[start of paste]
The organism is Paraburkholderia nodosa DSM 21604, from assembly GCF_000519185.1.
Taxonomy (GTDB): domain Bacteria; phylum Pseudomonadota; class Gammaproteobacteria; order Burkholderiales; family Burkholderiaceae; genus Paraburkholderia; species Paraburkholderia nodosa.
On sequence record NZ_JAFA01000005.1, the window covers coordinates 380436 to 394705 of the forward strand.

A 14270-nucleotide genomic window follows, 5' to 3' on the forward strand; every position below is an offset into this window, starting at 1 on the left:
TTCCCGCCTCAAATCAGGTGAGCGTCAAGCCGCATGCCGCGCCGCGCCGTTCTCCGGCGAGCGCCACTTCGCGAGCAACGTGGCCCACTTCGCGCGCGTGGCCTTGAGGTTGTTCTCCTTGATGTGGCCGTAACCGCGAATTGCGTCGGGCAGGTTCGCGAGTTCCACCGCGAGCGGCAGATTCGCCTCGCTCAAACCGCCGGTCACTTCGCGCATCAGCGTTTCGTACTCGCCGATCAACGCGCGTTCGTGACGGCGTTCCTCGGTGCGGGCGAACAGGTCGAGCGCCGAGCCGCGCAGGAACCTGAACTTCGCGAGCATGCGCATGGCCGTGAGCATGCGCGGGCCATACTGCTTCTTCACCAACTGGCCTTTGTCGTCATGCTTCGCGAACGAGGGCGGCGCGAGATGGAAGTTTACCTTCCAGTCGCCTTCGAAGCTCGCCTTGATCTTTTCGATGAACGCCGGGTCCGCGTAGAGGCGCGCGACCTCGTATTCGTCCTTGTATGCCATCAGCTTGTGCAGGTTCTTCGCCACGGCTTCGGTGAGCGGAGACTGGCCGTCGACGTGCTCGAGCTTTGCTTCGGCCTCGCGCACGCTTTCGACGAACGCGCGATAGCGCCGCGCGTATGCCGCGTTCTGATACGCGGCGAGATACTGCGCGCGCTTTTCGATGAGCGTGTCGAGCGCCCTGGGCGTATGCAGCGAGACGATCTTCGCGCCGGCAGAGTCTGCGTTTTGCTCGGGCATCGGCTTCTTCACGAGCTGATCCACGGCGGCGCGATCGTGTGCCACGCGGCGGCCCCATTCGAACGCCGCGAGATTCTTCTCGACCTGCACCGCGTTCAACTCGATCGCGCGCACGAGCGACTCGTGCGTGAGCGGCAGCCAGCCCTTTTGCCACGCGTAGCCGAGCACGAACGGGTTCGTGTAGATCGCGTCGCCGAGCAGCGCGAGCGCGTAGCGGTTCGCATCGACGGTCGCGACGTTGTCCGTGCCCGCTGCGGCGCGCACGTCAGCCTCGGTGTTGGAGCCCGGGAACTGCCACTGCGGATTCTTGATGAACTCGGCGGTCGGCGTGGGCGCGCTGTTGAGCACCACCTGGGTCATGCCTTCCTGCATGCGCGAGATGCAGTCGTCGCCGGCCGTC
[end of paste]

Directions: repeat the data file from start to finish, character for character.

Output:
The organism is Paraburkholderia nodosa DSM 21604, from assembly GCF_000519185.1.
Taxonomy (GTDB): domain Bacteria; phylum Pseudomonadota; class Gammaproteobacteria; order Burkholderiales; family Burkholderiaceae; genus Paraburkholderia; species Paraburkholderia nodosa.
On sequence record NZ_JAFA01000005.1, the window covers coordinates 380436 to 394705 of the forward strand.

A 14270-nucleotide genomic window follows, 5' to 3' on the forward strand; every position below is an offset into this window, starting at 1 on the left:
TTCCCGCCTCAAATCAGGTGAGCGTCAAGCCGCATGCCGCGCCGCGCCGTTCTCCGGCGAGCGCCACTTCGCGAGCAACGTGGCCCACTTCGCGCGCGTGGCCTTGAGGTTGTTCTCCTTGATGTGGCCGTAACCGCGAATTGCGTCGGGCAGGTTCGCGAGTTCCACCGCGAGCGGCAGATTCGCCTCGCTCAAACCGCCGGTCACTTCGCGCATCAGCGTTTCGTACTCGCCGATCAACGCGCGTTCGTGACGGCGTTCCTCGGTGCGGGCGAACAGGTCGAGCGCCGAGCCGCGCAGGAACCTGAACTTCGCGAGCATGCGCATGGCCGTGAGCATGCGCGGGCCATACTGCTTCTTCACCAACTGGCCTTTGTCGTCATGCTTCGCGAACGAGGGCGGCGCGAGATGGAAGTTTACCTTCCAGTCGCCTTCGAAGCTCGCCTTGATCTTTTCGATGAACGCCGGGTCCGCGTAGAGGCGCGCGACCTCGTATTCGTCCTTGTATGCCATCAGCTTGTGCAGGTTCTTCGCCACGGCTTCGGTGAGCGGAGACTGGCCGTCGACGTGCTCGAGCTTTGCTTCGGCCTCGCGCACGCTTTCGACGAACGCGCGATAGCGCCGCGCGTATGCCGCGTTCTGATACGCGGCGAGATACTGCGCGCGCTTTTCGATGAGCGTGTCGAGCGCCCTGGGCGTATGCAGCGAGACGATCTTCGCGCCGGCAGAGTCTGCGTTTTGCTCGGGCATCGGCTTCTTCACGAGCTGATCCACGGCGGCGCGATCGTGTGCCACGCGGCGGCCCCATTCGAACGCCGCGAGATTCTTCTCGACCTGCACCGCGTTCAACTCGATCGCGCGCACGAGCGACTCGTGCGTGAGCGGCAGCCAGCCCTTTTGCCACGCGTAGCCGAGCACGAACGGGTTCGTGTAGATCGCGTCGCCGAGCAGCGCGAGCGCGTAGCGGTTCGCATCGACGGTCGCGACGTTGTCCGTGCCCGCTGCGGCGCGCACGTCAGCCTCGGTGTTGGAGCCCGGGAACTGCCACTGCGGATTCTTGATGAACTCGGCGGTCGGCGTGGGCGCGCTGTTGAGCACCACCTGGGTCATGCCTTCCTGCATGCGCGAGATGCAGTCGTCGCCGGCCGTC